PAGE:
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Old 10-30-2015, 01:22 PM   #11
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Over the years I have had blow outs on just about every brand of tire, including Michelin. About all you can do is your best due diligence, purchase one that hopefully the manufacturer stands by their warranty and if at all possible purchase road hazard coverage.

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Old 12-07-2015, 09:09 PM   #12
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I have the Kenda f-range tires on for 2 season now, huge difference over the stock China bombs. Tested these tires out for almost 7000 miles now,including 100 degree days. I haul a voltage 3950 with two honda atv, or a polaris rzr 1000 utv. Paid under 1000$ for 6 tires. Trailer tows much smoother now. Highly recommended ,side wall is 10 times thicker then those stock China bombs.Overall size is larger by approximately 3/4 in height and width but never any issues.
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Old 12-08-2015, 06:16 PM   #13
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1BadDiesel, go to know, everyone here is always trying to decide which tires to go too...
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Old 12-08-2015, 06:39 PM   #14
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Quote:
Originally Posted by RVNevada View Post
1BadDiesel, go to know, everyone here is always trying to decide which tires to go too...
If people only knew!

I hate to tell you this folks, but EVERY tire manufacturer has some of their products manufactured in China.

The lastest ones that I have run across are Kenda, is building a plant in Huizhou China and Continental, is building a plant in Hefei China.

If you have a mind to you can order Goodyear, Michelin or what ever tires directly from the counterfit manufacturer in China.

I don't pay attention to where the tire is made, but how do the tires I am consdering compare to each other. I will always go with the tire the has the stiffest sidewal and the hardest rubber compound.

For anyone that is adamant that all tires made in China are junk make sure you check your tire sidewall before you purchase your tires. You may just find that the production has been moved to China.
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Old 12-09-2015, 12:06 PM   #15
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The dealer replaced all my tires with load range G tires made by Samson. Chinese made, and I didn't have a lot of luck searching them for info last evening. I guess no news could be good news? I'll try searching for reviews/info again today after I get all my "chores" done.
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Old 12-09-2015, 03:23 PM   #16
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Originally Posted by thompwil View Post
The dealer replaced all my tires with load range G tires made by Samson. Chinese made, and I didn't have a lot of luck searching them for info last evening. I guess no news could be good news? I'll try searching for reviews/info again today after I get all my "chores" done.
I can't recall when I first heard of Samson tires, I know it goes back a fair time. I remember them from an old tractor and have seen them around occassionaly in recent years.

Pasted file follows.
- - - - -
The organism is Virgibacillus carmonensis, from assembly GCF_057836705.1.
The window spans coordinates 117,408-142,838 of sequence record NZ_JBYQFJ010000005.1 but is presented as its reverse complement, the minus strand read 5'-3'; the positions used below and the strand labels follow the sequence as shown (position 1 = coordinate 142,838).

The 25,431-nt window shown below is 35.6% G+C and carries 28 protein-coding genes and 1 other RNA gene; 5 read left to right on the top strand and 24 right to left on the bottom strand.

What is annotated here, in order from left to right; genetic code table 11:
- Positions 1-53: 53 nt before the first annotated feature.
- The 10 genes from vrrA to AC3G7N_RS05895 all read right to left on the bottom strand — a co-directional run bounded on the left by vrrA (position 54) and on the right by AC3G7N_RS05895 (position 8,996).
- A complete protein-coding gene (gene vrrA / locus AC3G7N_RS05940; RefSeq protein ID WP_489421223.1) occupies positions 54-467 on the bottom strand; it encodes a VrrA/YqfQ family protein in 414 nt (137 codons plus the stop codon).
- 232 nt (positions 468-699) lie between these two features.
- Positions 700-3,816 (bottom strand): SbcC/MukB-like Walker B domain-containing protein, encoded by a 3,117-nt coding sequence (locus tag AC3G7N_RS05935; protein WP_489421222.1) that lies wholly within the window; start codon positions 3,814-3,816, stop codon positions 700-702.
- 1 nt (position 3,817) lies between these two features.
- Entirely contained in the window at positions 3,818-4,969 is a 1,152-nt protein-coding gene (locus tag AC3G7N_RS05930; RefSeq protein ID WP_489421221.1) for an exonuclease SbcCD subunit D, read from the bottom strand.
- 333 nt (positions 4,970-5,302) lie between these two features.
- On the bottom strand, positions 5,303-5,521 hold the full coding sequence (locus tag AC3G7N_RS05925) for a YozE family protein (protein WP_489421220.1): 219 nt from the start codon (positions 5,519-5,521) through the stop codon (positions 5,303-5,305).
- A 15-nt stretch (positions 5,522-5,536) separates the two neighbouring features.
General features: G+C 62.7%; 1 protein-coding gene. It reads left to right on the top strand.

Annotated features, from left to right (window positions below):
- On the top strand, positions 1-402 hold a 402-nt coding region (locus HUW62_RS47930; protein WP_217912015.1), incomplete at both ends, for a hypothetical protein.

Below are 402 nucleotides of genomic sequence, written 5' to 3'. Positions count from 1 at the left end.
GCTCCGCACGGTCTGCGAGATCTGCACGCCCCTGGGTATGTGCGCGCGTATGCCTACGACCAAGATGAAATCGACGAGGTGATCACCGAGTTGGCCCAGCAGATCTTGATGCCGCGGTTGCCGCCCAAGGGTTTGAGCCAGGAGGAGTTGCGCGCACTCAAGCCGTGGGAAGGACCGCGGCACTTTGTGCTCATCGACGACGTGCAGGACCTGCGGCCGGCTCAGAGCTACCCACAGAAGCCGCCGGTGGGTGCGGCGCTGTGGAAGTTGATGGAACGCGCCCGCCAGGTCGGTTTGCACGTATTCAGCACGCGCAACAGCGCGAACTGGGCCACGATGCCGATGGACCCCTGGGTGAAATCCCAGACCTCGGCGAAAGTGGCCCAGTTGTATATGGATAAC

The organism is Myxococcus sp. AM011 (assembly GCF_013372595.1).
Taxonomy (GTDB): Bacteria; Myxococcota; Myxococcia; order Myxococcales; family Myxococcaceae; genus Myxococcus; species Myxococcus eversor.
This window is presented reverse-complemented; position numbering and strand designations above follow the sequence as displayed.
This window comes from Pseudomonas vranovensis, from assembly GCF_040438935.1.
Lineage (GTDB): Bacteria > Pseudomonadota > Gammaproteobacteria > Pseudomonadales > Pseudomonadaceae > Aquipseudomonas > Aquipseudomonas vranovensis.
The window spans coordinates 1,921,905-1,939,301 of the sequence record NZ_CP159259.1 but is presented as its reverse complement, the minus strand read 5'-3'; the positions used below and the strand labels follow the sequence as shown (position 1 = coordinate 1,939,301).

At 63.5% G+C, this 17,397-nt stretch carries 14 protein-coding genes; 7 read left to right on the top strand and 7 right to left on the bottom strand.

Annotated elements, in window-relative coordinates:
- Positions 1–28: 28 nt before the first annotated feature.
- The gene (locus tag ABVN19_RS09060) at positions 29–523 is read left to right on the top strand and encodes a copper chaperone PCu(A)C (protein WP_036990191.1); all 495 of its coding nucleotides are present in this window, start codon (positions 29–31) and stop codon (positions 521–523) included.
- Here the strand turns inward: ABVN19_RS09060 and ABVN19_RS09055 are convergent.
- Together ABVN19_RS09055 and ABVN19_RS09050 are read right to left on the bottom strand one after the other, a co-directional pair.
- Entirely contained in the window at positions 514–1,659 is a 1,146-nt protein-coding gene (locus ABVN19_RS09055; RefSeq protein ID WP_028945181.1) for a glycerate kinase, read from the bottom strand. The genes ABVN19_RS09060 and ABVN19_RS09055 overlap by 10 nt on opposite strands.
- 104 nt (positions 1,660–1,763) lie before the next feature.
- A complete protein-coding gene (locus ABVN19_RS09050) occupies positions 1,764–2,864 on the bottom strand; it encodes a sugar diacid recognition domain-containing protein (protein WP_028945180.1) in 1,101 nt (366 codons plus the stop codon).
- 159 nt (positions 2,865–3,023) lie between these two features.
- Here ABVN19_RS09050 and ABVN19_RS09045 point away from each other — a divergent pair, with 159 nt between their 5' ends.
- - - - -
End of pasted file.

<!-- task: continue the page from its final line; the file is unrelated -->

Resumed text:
Here's a link to their US web site, they are into just about every market segment.

Samson | Advance | OTR Tires | Truck Tires | Solid Tires - GTCNA
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Old 12-11-2015, 12:38 AM   #17
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Originally Posted by hddecker View Post
If people only knew!

I hate to tell you this folks, but EVERY tire manufacturer has some of their products manufactured in China.

The lastest ones that I have run across are Kenda, is building a plant in Huizhou China and Continental, is building a plant in Hefei China.

If you have a mind to you can order Goodyear, Michelin or what ever tires directly from the counterfit manufacturer in China.

I don't pay attention to where the tire is made, but how do the tires I am consdering compare to each other. I will always go with the tire the has the stiffest sidewal and the hardest rubber compound.

For anyone that is adamant that all tires made in China are junk make sure you check your tire sidewall before you purchase your tires. You may just find that the production has been moved to China.
So whick tires have the "stiffest sidewal and the hardest rubber compound?" I'm not sure even where to look for that info except for the number of sidewall plies.
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Old 12-11-2015, 04:08 AM   #18
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Originally Posted by Fdhealy4 View Post
So whick tires have the "stiffest sidewal and the hardest rubber compound?" I'm not sure even where to look for that info except for the number of sidewall plies.
Much of this is stuff I learned over the years, with several lessons learned the hard way.

First I look at the tire manufacturers web sites, to see what their tires weigh, the heavier the better. ST tires require thicker cords and a larger gauge steel in the belts to provide the stiffnes.

When I get to the point that I'm evaluating a tire I grip it by the bead, then press on the sidewall with my thumbs. If the sidewalls deflect easily I move on the the next tire.

When I find a tire the passes the thumb test, next I do the sit test. I sit on the tire to gage how stiff the sidewall really is. If the tire deflects enough that the tread pinches my butt, I'll look at the next tire. There are ST tires out there that can hold my 200#s and not pinch.

To test the rubber compound push against the tread, if it deflects easily it will be a soft compound. Compare the tread on a winter tire VS a summer tire and you will feel the difference in compounds.

Soft sidewalls with lots of flex and soft rubber cause tire squirm, which causes exessive heat and too much heat can and probably will cause tire failure. A by-product of tire squirm is added trailer sway.

The only job your trailer tire has to do is follow your TV were ever it leads, don't need no fancy treads designs or big deep treads to blaze the trail.